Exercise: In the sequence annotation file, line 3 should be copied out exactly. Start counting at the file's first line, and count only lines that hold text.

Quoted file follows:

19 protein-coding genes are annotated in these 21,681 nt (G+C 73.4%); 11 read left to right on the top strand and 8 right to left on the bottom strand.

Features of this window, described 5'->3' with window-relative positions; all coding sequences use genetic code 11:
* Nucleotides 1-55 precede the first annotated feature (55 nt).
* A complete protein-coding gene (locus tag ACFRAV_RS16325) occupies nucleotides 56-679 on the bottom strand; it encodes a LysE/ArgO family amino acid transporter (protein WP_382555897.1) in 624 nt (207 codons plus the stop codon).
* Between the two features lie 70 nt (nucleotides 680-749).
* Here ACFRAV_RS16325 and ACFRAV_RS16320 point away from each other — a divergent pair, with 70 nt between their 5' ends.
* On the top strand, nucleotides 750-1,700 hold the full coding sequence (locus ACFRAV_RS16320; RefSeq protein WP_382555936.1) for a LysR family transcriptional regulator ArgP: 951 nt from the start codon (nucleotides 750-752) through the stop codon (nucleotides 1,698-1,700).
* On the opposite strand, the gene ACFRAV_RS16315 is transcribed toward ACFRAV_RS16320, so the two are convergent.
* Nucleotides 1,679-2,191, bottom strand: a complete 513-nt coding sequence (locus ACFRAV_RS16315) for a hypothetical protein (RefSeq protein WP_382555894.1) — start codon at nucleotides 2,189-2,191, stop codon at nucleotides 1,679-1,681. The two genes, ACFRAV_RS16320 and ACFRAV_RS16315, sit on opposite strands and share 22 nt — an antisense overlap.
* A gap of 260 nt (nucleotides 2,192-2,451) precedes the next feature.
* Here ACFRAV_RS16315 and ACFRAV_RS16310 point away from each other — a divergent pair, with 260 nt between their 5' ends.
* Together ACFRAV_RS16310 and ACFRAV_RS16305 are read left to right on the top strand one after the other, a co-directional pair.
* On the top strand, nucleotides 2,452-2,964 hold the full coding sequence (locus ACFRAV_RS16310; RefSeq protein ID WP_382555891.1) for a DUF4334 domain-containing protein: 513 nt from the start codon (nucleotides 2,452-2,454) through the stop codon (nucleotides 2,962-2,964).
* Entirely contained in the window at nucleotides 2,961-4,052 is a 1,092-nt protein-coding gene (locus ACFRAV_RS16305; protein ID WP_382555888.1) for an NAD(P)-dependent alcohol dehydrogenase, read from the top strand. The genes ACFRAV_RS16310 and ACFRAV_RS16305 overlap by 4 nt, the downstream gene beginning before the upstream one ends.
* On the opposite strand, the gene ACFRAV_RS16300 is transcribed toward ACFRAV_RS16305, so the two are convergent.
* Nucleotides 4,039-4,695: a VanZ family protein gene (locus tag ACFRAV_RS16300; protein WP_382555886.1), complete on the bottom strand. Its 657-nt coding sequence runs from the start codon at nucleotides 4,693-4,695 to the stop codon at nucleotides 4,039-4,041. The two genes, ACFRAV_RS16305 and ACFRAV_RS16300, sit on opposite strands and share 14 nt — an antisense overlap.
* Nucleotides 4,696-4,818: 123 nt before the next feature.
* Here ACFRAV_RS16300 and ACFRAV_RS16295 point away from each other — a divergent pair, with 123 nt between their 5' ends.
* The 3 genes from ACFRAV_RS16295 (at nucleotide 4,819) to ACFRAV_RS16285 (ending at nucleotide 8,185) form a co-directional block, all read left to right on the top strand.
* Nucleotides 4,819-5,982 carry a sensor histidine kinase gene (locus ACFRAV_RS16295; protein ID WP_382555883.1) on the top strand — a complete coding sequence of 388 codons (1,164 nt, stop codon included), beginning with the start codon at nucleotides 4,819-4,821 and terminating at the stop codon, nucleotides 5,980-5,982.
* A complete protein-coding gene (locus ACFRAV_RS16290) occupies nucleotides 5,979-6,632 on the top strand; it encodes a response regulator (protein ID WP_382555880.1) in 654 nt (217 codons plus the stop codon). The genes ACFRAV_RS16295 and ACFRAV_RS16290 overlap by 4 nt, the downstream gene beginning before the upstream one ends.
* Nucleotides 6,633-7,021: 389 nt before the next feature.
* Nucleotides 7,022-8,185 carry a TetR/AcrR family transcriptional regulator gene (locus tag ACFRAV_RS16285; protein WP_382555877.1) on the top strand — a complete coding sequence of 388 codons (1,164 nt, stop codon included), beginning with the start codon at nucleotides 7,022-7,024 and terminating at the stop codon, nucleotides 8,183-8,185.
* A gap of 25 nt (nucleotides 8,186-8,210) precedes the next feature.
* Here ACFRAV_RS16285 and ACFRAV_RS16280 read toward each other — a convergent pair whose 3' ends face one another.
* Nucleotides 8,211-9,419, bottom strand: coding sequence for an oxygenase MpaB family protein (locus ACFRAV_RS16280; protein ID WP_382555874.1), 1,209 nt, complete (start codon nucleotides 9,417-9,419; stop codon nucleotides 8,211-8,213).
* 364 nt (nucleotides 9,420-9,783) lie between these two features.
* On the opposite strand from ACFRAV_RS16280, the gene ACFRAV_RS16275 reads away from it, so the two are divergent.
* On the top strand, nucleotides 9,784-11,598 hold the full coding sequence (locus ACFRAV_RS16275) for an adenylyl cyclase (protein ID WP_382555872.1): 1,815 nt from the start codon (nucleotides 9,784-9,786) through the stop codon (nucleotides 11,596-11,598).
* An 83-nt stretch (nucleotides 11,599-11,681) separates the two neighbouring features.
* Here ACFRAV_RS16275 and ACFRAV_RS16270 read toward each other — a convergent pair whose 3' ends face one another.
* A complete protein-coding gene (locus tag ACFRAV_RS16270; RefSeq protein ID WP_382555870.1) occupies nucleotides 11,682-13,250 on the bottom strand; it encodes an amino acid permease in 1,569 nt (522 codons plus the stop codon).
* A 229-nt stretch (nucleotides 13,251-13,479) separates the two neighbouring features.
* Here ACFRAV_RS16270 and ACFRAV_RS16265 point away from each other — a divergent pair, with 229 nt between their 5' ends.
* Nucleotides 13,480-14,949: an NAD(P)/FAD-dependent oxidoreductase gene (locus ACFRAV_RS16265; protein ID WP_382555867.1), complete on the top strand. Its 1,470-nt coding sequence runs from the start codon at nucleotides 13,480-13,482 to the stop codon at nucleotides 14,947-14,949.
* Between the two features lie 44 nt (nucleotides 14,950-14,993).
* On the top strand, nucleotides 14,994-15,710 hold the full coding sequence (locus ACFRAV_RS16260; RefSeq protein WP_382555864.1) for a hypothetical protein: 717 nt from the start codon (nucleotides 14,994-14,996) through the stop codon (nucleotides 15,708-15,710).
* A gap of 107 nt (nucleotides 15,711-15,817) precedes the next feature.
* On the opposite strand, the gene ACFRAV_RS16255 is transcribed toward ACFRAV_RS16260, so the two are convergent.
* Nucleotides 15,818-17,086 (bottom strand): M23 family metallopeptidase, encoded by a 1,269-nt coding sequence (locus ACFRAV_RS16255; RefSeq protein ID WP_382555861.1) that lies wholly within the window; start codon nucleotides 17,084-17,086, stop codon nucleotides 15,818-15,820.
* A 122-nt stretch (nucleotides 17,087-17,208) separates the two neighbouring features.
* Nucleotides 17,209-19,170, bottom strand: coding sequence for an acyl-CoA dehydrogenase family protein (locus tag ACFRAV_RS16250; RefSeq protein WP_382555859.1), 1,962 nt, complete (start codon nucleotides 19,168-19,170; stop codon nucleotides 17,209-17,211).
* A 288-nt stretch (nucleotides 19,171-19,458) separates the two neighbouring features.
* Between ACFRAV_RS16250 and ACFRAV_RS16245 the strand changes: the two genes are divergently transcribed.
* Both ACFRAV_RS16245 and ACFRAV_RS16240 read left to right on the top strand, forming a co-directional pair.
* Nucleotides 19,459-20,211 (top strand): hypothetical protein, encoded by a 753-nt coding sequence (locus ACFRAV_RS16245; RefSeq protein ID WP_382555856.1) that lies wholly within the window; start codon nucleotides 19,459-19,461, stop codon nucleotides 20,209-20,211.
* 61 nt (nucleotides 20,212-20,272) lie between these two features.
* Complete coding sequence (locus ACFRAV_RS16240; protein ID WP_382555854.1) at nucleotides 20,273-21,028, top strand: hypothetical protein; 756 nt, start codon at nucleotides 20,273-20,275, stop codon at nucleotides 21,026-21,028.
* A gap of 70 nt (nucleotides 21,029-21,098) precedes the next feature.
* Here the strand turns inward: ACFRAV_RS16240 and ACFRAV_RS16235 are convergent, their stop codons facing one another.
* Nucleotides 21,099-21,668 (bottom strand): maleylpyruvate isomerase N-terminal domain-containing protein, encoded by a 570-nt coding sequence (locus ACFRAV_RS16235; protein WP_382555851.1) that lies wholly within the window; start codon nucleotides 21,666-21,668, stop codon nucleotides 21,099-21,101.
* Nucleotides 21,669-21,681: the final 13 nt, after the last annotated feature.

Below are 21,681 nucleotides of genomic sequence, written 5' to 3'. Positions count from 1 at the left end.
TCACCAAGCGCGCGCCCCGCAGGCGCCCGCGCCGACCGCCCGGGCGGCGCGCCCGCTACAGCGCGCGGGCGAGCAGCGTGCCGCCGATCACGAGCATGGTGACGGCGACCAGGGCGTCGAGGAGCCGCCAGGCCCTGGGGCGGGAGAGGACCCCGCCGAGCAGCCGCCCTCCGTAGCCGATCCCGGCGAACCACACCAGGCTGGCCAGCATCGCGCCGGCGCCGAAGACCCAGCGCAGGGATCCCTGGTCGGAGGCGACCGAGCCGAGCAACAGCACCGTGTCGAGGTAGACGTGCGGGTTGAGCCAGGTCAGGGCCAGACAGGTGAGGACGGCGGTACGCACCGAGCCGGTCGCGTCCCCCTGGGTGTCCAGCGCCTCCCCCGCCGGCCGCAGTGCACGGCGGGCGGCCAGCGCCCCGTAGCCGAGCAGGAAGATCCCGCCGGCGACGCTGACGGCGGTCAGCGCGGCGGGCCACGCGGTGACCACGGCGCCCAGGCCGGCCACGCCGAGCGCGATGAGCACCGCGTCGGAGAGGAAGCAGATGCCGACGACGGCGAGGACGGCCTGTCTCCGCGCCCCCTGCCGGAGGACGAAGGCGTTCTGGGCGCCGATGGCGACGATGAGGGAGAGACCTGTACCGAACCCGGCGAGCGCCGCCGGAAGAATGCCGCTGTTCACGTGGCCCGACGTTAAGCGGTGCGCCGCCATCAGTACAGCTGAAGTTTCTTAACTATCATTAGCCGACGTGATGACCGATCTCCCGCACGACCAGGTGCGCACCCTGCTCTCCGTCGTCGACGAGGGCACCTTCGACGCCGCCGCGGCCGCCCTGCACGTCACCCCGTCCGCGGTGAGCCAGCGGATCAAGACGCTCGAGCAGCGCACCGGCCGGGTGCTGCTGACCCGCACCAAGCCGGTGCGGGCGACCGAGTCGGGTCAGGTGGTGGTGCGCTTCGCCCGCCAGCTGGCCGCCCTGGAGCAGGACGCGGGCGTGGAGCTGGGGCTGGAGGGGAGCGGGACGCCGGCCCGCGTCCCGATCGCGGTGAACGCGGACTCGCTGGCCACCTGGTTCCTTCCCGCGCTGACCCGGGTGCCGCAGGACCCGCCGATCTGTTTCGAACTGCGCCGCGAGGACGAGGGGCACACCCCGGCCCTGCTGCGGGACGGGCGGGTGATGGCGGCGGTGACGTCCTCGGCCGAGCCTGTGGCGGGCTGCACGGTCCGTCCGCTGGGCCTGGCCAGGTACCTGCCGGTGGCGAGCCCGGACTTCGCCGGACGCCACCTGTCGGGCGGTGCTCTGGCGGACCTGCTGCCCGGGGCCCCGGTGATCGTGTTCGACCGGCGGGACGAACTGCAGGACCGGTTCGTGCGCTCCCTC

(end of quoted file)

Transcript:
* Nucleotides 1-55 precede the first annotated feature (55 nt).